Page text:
And what about those religious types who insist on portraying the scientific drive for knowledge as being an affront to their beliefs? Although I am well-versed with the religious beliefs of one of the major world faiths, from what I know of the other two major faiths, none of them expect their followers to live in ignorance of the world that they believe was created by God/Allah/Yahweh (for the record, I am ignoring the religious institutions that surround some of these faiths since their removal doesn’t alter either the faith’s teachings or how one is supposed to live one’s life according to the respective teachings. Also note that Allah, Yahweh, and God all refer to the same God of Abraham). It’s even more difficult to comprehend why some religious people would think that a supernatural being could be put in danger because of the machinations of a subset of the human population that wears lab coats. Working as a clinical embryologist aiding couples experiencing infertility issues, I was often queried about whether I was comfortable ‘playing God’. The typical answer I would give to such questions is that I could only ‘play God’ if God wanted me to in the first place. Obviously, the acceptance of the existence of God/Allah/Yahweh requires a willingness to believe in the concept of a supreme being. However, it should also come with the logical understanding that something which created the cosmos could never be threatened or usurped by mere biological entities like humans. It just doesn’t add up and those who think otherwise are probably more driven by egocentric notions of the importance of humanity than a true understanding of what the belief in a supernatural entity being the originator of existence implies.
Of course, on the other side of this debate between religion and science we have a handful of scientists who love to trash the concept of God being responsible for everything in existence. But here’s the clincher regarding that – that’s merely their opinion and should not be confused as scientific fact. Why? Simple – because there is no way for science to create an experiment that would prove/disprove the existence of such an entity with reproducible results under ideal conditions. It’s no different than if I were to state while watching chromosomal replication that I’m bearing witness to God’s will orchestrating the event. Sure, I’m welcome to say or think such, but it doesn’t mean it’s scientifically accurate simply because I’m a scientist (albeit off the bench of late). Indeed, this is also why the ideas of “creationism” and the more recent repackaged version “intelligent design” simply do not belong in science classes – there’s no way to prove, or disprove, these concepts through the process of the scientific method. Speaking of which, did you know that the person who formalized the scientific method – the process we use today of defining a problem for examination, creating an experimental model to test this theory, collecting data for review and analysis which would then be published for evaluation for proof of reproducibility – was the Muslim physicist Ibn al-Haytham? Yep, that’s right – the foundations for our current understandings of scientific examination and discovery were based on the teachings of a man who believed in God. Interesting fact, isn’t it.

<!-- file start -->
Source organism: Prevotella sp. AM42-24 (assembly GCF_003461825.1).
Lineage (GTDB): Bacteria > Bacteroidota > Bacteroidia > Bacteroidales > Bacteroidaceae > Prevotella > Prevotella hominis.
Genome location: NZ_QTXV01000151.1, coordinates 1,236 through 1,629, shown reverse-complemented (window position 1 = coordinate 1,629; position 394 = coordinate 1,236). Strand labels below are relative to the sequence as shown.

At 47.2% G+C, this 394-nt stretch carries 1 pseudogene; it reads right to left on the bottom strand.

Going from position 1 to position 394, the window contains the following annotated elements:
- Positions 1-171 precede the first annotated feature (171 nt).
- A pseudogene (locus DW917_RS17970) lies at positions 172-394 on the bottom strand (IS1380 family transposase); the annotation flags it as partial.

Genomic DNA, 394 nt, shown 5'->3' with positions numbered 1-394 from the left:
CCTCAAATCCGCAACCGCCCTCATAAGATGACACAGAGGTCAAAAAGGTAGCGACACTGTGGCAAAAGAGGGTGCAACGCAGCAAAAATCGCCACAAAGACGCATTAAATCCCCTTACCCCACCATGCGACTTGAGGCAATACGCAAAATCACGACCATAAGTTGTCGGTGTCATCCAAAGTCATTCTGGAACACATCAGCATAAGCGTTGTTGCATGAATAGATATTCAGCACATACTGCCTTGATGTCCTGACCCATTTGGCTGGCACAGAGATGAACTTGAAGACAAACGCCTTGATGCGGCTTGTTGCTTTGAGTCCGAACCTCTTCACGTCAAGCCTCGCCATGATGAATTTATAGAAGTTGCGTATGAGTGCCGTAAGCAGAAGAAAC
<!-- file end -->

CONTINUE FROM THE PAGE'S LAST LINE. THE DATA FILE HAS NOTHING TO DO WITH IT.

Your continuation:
In the end, the real sticking point between the religious and science supporting camps that insist on perpetuating this battle between the two boils down to the question of how the human species came to be. And yet, the reality is that the “how” is really a matter that only science should be interested in. A proper reading of the various religious scriptures demonstrates their goal instead is to focus more on the “why” regarding our existence on this planet and the universe. Perhaps if those that occupy the middle section of the bell curve for both these camps would step up and reclaim the voice for their respective parties, we’d realize that there’s simply no reason why science and religion can’t co-exist in helping us to better understand these respective and divergent questions.
As a postscript of sorts to this entry, Scientific American has just posted a blog entry regarding some comments made by Howard Stern on his show regarding evolution and the whole debate between religion and science. It’s a wonderful reminder of how there still is a lot of misinformation being spread about evolution, if not also the stance of most of the major religions in regards to this issue.